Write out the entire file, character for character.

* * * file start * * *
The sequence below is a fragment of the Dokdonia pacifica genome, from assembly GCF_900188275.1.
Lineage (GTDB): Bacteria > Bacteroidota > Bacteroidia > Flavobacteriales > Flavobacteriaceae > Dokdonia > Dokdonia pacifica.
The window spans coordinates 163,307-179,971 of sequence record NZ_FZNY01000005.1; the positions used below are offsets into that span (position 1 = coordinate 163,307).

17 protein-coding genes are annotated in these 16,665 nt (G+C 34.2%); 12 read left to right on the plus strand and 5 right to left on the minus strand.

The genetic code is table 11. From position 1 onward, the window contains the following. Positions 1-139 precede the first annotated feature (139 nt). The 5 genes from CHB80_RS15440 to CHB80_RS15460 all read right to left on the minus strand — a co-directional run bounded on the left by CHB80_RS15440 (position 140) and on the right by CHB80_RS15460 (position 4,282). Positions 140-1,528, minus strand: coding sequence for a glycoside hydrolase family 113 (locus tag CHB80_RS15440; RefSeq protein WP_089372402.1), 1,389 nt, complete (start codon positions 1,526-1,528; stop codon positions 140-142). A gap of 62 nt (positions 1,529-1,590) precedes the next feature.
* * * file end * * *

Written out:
The sequence below is a fragment of the Dokdonia pacifica genome, from assembly GCF_900188275.1.
Lineage (GTDB): Bacteria > Bacteroidota > Bacteroidia > Flavobacteriales > Flavobacteriaceae > Dokdonia > Dokdonia pacifica.
The window spans coordinates 163,307-179,971 of sequence record NZ_FZNY01000005.1; the positions used below are offsets into that span (position 1 = coordinate 163,307).

17 protein-coding genes are annotated in these 16,665 nt (G+C 34.2%); 12 read left to right on the plus strand and 5 right to left on the minus strand.

The genetic code is table 11. From position 1 onward, the window contains the following. Positions 1-139 precede the first annotated feature (139 nt). The 5 genes from CHB80_RS15440 to CHB80_RS15460 all read right to left on the minus strand — a co-directional run bounded on the left by CHB80_RS15440 (position 140) and on the right by CHB80_RS15460 (position 4,282). Positions 140-1,528, minus strand: coding sequence for a glycoside hydrolase family 113 (locus tag CHB80_RS15440; RefSeq protein WP_089372402.1), 1,389 nt, complete (start codon positions 1,526-1,528; stop codon positions 140-142). A gap of 62 nt (positions 1,529-1,590) precedes the next feature.